U.S. sets new duties on Chinese solar imports
26th March 2012 · 0 Comments
By Zhang Yuwei
(Special from China Daily to New America Media)—The United States Commerce Department announced on Tuesday a preliminary decision to impose duties on solar cells and panels imported from China, a move that has been pushed by U.S. solar companies that have accused China of subsidizing its counterparts.
The decision issued a preliminary duty of 2.9 percent on Wuxi-based Suntech Power Holdings, the world’s biggest manufacturer of PV solar panels, and a preliminary duty of 4.73 percent on Changzhou-based Trina Solar, another major Chinese producer. All other Chinese solar panel producers and exporters received a duty rate of 3.61 percent.
Shares in Chinese solar companies, such as Sun-Tech, Trina Solar and Yingli Green Energy, quickly surged on the New York Stock Exchange after the announcement, a sign that investors are taking the tariff rates as relatively low.
Both Suntech and Trina are active players in the U.S. market and have operations in the U.S.
“This initial decision reflects the reality that Suntech’s global success is based on free and fair competition. Nonetheless, unilateral trade barriers, large or small, will further delay our transition away from fossil fuels at a time when the majority of Americans demand cleaner and more secure energy such as solar,” said Andrew Beebe, Suntech’s chief commercial officer, in a statement.
“Regardless whether tariffs are imposed on solar cells from China, we can provide our customers in the U.S. with hundreds of megawatts of high-quality and affordable solar products that are not subject to tariffs. As a local manufacturer with production in Arizona, we will continue to remain an active member of the American solar industry and maintain focus on making solar energy affordable for everyone, everywhere,” Beebe added.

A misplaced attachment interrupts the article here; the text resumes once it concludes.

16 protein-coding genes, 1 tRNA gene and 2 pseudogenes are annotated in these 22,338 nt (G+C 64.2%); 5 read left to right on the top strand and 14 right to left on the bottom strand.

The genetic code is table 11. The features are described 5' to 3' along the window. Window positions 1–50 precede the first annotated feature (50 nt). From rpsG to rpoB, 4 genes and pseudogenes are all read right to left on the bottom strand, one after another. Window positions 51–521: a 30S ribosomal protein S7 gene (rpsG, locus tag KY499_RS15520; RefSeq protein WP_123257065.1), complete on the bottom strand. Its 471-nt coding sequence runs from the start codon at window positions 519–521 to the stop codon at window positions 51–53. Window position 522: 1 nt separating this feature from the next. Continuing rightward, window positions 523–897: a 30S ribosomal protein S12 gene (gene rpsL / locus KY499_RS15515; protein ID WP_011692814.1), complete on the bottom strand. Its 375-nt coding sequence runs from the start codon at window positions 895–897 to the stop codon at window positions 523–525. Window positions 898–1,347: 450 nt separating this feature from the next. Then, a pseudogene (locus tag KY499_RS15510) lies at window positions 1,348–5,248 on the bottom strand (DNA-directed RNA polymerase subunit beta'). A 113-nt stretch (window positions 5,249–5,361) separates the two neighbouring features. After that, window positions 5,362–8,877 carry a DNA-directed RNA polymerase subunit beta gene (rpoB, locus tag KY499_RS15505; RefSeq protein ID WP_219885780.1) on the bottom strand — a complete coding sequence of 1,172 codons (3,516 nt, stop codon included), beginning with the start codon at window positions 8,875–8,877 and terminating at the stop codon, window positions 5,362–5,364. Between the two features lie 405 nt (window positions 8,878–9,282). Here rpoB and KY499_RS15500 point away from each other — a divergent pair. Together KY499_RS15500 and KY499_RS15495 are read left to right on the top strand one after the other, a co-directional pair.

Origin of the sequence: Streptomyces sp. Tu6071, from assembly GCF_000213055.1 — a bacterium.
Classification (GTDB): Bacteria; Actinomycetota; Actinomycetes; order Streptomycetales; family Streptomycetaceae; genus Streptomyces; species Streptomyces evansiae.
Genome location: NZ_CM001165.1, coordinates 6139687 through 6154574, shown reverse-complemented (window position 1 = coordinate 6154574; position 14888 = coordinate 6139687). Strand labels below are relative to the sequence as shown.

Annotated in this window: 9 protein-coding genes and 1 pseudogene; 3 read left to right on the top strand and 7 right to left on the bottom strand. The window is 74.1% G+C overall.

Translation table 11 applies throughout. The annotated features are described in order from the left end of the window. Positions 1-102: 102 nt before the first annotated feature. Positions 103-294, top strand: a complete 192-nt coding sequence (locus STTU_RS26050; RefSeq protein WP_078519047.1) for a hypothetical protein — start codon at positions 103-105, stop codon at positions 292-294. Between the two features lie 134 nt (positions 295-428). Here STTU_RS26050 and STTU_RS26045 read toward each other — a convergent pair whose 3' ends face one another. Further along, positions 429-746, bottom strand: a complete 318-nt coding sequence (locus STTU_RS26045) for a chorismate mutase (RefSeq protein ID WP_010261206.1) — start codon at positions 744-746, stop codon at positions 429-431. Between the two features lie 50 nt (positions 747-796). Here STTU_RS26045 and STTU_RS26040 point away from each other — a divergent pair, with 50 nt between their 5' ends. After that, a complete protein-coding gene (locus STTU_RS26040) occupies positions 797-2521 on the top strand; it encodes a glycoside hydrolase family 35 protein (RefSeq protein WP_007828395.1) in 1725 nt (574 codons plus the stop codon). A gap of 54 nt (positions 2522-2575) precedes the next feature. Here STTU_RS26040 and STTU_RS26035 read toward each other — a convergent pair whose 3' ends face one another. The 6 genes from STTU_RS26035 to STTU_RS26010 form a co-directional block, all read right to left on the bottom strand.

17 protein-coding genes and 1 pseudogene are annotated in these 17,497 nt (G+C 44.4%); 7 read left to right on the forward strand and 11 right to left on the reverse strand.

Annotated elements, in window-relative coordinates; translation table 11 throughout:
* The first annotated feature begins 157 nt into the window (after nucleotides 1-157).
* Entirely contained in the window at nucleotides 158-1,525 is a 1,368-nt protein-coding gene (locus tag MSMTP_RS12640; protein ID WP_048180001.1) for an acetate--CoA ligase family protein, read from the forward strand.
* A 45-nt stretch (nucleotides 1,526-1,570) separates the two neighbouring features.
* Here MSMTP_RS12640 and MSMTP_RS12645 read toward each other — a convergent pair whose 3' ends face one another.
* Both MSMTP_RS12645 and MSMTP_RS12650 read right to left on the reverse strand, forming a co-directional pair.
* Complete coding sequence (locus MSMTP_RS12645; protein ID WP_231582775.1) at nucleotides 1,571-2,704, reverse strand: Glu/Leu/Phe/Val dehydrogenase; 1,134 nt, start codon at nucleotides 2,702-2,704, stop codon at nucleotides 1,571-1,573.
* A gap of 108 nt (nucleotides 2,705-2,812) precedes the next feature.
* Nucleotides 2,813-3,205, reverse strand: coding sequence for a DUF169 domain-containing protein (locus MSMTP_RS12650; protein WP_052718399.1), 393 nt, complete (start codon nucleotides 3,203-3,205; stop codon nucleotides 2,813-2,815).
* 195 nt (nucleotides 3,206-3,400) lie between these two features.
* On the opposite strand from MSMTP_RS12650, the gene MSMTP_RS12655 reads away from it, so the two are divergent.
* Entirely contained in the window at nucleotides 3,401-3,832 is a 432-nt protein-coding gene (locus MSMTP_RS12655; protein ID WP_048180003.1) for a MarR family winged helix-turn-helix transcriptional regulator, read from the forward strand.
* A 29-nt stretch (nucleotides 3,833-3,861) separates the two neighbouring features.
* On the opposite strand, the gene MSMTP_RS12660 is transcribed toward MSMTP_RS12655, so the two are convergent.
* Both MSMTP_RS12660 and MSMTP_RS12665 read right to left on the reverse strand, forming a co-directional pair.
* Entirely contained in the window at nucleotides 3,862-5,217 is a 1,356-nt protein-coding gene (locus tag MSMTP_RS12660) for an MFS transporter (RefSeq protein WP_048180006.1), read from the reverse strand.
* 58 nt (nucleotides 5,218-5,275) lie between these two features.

According to JA Solar marketing director Zhang Xiaofeng, the tariff is much less than what was anticipated, which was about 20 percent to 30 percent. They will move forward in the U.S. market if there is no additional increase in duties when preliminary antidumping tariffs are released in May, she said.
“If the tariff is similar to this, i.e. three to four percent, adding them together is about eight percent, then there is nothing solar companies should worry about,” Zhang said.
This decision is another step following last fall’s trade petition from SolarWorld and a group of American solar manufacturers claiming Chinese subsidized solar panel producers have pushed their American counterparts out of jobs.
But other industry players don’t share this view. They say low prices offered by Chinese solar panel makers benefit American customers as well as help create installation jobs in the U.S.
Mark Kingsley, chief commercial officer at Trina Solar, said what the U.S. has done will only create a “lose-lose” situation in the end, and it is “a sad disconnect from the truth.”
Kingsley said one manufacturing job Trina has in Changzhou will create about four jobs in the U.S.
A recent study by the Coalition for Affordable Solar Energy (CASE) showed that a 100 percent or 50 percent tariff on imported modules would kill about 50,000 or 43,000 American jobs respectively over the next three years.
But Chinese companies are doing more than just creating jobs.
Trina Solar, partnered with New Jersey-based NRG Energy and the Clinton Global Initiative foundation, recently donated 300 PV solar panels to a humanitarian project in Haiti.
“Thanks to China’s skills, solar power is so affordable that it can help address these real world problems,” Kingsley said after a visit to Trina’s solar panels installation sites in Haiti.
In 2011, the U.S. imported $3.1 billion worth of solar cells and panels from China, according to the Commerce Department.
The Commerce Department will continue to investigate allegations of the solar panels and solar cells being dumped, or sold at less than normal value. It will announce preliminary anti-dumping duties in May and a final decision on the countervailing duties will be made in early June.
This article was originally published in the March 26, 2012 print edition of The Louisiana Weekly newspaper